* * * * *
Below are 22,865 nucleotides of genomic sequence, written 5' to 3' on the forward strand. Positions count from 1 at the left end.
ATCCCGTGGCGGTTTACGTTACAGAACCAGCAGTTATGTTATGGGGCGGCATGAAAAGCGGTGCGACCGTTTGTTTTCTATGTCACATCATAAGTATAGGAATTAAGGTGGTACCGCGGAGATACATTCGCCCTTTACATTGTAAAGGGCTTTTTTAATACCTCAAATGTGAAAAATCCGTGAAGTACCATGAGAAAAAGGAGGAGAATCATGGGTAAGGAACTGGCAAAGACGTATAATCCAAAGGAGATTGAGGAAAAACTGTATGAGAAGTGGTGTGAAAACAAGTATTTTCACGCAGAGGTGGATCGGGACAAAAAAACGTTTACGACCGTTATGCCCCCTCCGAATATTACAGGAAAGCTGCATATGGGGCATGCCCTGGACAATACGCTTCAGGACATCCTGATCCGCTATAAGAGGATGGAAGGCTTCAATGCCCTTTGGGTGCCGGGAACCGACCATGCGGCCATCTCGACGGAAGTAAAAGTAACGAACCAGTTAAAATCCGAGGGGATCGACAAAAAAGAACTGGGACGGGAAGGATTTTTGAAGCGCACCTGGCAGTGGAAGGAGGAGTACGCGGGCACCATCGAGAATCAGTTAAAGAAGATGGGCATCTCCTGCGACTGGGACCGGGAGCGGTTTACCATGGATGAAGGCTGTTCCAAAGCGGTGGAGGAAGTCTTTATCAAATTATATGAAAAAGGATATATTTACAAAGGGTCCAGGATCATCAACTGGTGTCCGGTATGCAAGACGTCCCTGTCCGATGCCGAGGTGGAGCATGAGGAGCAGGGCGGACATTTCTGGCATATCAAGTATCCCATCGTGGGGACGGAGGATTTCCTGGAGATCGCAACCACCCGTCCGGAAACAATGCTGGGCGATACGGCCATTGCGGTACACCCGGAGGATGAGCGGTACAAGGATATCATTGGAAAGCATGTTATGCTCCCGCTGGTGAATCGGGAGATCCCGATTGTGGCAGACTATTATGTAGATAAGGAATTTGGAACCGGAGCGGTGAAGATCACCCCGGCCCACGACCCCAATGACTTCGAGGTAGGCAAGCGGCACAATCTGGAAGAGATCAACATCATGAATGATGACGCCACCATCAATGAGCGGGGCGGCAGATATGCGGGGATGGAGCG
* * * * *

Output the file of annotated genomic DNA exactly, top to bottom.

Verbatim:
Below are 22,865 nucleotides of genomic sequence, written 5' to 3' on the forward strand. Positions count from 1 at the left end.
ATCCCGTGGCGGTTTACGTTACAGAACCAGCAGTTATGTTATGGGGCGGCATGAAAAGCGGTGCGACCGTTTGTTTTCTATGTCACATCATAAGTATAGGAATTAAGGTGGTACCGCGGAGATACATTCGCCCTTTACATTGTAAAGGGCTTTTTTAATACCTCAAATGTGAAAAATCCGTGAAGTACCATGAGAAAAAGGAGGAGAATCATGGGTAAGGAACTGGCAAAGACGTATAATCCAAAGGAGATTGAGGAAAAACTGTATGAGAAGTGGTGTGAAAACAAGTATTTTCACGCAGAGGTGGATCGGGACAAAAAAACGTTTACGACCGTTATGCCCCCTCCGAATATTACAGGAAAGCTGCATATGGGGCATGCCCTGGACAATACGCTTCAGGACATCCTGATCCGCTATAAGAGGATGGAAGGCTTCAATGCCCTTTGGGTGCCGGGAACCGACCATGCGGCCATCTCGACGGAAGTAAAAGTAACGAACCAGTTAAAATCCGAGGGGATCGACAAAAAAGAACTGGGACGGGAAGGATTTTTGAAGCGCACCTGGCAGTGGAAGGAGGAGTACGCGGGCACCATCGAGAATCAGTTAAAGAAGATGGGCATCTCCTGCGACTGGGACCGGGAGCGGTTTACCATGGATGAAGGCTGTTCCAAAGCGGTGGAGGAAGTCTTTATCAAATTATATGAAAAAGGATATATTTACAAAGGGTCCAGGATCATCAACTGGTGTCCGGTATGCAAGACGTCCCTGTCCGATGCCGAGGTGGAGCATGAGGAGCAGGGCGGACATTTCTGGCATATCAAGTATCCCATCGTGGGGACGGAGGATTTCCTGGAGATCGCAACCACCCGTCCGGAAACAATGCTGGGCGATACGGCCATTGCGGTACACCCGGAGGATGAGCGGTACAAGGATATCATTGGAAAGCATGTTATGCTCCCGCTGGTGAATCGGGAGATCCCGATTGTGGCAGACTATTATGTAGATAAGGAATTTGGAACCGGAGCGGTGAAGATCACCCCGGCCCACGACCCCAATGACTTCGAGGTAGGCAAGCGGCACAATCTGGAAGAGATCAACATCATGAATGATGACGCCACCATCAATGAGCGGGGCGGCAGATATGCGGGGATGGAGCG